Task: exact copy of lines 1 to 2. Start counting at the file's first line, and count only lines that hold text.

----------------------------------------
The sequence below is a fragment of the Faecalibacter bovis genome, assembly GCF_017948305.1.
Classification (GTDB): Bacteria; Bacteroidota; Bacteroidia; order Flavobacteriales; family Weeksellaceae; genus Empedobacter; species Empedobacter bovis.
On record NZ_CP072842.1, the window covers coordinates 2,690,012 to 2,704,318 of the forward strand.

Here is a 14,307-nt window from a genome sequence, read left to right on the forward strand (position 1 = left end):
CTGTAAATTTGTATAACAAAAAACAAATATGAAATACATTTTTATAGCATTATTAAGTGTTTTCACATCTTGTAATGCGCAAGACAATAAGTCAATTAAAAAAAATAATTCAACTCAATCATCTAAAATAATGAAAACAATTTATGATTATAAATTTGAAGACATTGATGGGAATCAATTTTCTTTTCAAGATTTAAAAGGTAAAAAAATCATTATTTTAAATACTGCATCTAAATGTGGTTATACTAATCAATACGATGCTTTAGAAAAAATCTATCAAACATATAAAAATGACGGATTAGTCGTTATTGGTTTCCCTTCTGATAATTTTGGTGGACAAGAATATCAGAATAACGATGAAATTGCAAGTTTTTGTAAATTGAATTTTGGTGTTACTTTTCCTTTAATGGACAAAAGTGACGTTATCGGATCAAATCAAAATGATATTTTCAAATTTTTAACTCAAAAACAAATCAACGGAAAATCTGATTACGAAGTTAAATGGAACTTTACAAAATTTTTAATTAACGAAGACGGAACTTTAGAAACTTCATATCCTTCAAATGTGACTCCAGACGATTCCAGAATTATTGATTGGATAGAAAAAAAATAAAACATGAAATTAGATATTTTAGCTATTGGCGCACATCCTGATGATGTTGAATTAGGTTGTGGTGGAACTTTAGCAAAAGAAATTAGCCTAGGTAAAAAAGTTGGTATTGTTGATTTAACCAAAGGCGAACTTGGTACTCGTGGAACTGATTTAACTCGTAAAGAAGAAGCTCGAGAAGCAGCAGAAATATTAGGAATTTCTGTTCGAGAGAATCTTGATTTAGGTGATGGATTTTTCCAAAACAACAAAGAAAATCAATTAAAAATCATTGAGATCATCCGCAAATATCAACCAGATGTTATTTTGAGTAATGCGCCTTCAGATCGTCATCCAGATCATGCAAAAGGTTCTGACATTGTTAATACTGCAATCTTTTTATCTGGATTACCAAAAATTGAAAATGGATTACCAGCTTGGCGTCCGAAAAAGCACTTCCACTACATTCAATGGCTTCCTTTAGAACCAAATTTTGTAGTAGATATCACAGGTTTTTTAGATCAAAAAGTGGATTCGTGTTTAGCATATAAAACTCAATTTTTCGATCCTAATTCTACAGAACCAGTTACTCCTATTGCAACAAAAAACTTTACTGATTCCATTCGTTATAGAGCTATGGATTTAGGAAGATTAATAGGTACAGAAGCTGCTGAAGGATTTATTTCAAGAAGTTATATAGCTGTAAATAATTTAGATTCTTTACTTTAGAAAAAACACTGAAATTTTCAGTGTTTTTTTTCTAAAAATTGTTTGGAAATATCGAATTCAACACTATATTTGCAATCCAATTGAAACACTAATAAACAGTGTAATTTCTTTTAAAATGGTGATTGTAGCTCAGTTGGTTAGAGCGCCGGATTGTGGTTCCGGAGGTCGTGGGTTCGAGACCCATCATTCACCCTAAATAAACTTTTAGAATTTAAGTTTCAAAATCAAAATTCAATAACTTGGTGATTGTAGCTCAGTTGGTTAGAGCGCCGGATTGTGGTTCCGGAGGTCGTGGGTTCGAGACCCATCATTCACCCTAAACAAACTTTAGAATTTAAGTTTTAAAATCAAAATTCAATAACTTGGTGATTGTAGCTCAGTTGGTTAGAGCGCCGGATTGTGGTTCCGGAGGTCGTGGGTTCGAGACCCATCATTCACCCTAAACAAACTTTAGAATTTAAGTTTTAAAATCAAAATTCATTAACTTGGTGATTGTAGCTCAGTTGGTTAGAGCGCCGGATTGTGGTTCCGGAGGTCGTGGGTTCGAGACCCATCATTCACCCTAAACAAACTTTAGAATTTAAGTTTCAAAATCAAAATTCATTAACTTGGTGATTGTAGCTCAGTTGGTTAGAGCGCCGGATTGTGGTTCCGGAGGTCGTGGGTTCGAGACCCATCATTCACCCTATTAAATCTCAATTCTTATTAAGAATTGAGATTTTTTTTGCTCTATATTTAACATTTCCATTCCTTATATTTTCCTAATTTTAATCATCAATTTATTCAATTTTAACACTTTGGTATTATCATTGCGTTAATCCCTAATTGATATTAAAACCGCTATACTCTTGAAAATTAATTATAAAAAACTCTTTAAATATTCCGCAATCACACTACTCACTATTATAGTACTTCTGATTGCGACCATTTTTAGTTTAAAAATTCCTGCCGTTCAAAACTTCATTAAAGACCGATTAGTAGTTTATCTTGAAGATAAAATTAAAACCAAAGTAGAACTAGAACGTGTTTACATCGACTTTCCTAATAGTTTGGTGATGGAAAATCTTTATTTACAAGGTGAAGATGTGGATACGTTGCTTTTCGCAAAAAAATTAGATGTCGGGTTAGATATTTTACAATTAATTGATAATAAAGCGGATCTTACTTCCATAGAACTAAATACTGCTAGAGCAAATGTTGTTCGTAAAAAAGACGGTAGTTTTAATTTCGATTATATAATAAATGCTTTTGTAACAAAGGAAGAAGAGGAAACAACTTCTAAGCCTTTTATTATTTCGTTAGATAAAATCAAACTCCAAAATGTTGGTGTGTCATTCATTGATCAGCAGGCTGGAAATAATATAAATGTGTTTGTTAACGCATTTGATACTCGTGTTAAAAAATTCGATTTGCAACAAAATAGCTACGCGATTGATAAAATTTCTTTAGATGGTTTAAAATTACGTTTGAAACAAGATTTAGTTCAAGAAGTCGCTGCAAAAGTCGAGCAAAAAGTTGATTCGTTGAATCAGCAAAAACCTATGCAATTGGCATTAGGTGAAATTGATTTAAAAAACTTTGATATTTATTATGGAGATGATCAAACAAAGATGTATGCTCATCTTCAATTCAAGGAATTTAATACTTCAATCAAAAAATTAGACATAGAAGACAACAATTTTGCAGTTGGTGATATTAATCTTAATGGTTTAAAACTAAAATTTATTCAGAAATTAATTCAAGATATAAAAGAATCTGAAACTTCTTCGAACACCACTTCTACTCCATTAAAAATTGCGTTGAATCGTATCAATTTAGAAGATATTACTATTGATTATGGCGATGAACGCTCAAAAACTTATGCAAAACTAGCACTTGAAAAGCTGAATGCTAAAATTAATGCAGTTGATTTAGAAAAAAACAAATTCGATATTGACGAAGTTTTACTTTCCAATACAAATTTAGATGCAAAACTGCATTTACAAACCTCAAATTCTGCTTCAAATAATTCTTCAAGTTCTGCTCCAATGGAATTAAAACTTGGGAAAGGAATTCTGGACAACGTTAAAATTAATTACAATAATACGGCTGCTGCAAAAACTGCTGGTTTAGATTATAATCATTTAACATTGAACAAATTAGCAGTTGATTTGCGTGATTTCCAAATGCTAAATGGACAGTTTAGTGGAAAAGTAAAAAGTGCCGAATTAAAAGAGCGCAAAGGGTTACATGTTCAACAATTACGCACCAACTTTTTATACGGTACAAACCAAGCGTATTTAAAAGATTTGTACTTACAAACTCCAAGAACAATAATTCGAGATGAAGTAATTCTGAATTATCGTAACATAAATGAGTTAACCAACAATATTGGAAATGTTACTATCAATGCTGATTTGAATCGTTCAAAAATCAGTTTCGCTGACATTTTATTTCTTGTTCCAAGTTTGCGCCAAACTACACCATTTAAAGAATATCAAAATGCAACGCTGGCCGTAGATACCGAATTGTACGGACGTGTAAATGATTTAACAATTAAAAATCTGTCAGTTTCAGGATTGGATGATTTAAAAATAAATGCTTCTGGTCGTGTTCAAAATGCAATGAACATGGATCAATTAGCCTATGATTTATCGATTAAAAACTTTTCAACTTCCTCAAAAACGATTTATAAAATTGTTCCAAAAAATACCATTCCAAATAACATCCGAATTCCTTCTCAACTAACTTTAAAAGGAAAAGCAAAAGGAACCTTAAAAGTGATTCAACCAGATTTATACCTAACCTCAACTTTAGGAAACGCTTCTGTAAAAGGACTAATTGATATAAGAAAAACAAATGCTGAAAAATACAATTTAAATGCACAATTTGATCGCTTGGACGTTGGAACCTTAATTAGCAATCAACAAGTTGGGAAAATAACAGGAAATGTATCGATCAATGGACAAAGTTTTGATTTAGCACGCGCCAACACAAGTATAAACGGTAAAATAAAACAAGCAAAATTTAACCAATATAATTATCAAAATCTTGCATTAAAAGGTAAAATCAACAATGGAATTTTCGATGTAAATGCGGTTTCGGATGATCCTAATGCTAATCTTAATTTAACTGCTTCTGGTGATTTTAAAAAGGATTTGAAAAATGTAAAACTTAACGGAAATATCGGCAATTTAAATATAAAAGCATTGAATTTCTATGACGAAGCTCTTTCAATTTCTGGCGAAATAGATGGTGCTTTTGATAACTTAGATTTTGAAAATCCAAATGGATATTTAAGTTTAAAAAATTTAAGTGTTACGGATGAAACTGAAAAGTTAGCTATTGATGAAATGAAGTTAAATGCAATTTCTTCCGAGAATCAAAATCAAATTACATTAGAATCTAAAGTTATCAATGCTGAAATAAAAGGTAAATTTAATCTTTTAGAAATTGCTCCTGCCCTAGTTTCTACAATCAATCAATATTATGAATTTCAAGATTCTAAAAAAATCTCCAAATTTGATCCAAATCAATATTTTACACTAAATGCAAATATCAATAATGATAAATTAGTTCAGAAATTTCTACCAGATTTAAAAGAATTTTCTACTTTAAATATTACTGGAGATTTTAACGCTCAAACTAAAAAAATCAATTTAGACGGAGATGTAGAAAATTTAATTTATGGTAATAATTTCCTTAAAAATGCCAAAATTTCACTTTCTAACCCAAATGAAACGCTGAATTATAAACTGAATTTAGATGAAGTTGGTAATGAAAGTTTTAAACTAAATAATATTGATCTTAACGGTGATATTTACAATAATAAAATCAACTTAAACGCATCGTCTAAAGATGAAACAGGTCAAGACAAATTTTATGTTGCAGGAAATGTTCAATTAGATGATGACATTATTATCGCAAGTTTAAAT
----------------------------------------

The sequence below is a fragment of the Faecalibacter bovis genome, assembly GCF_017948305.1.
Classification (GTDB): Bacteria; Bacteroidota; Bacteroidia; order Flavobacteriales; family Weeksellaceae; genus Empedobacter; species Empedobacter bovis.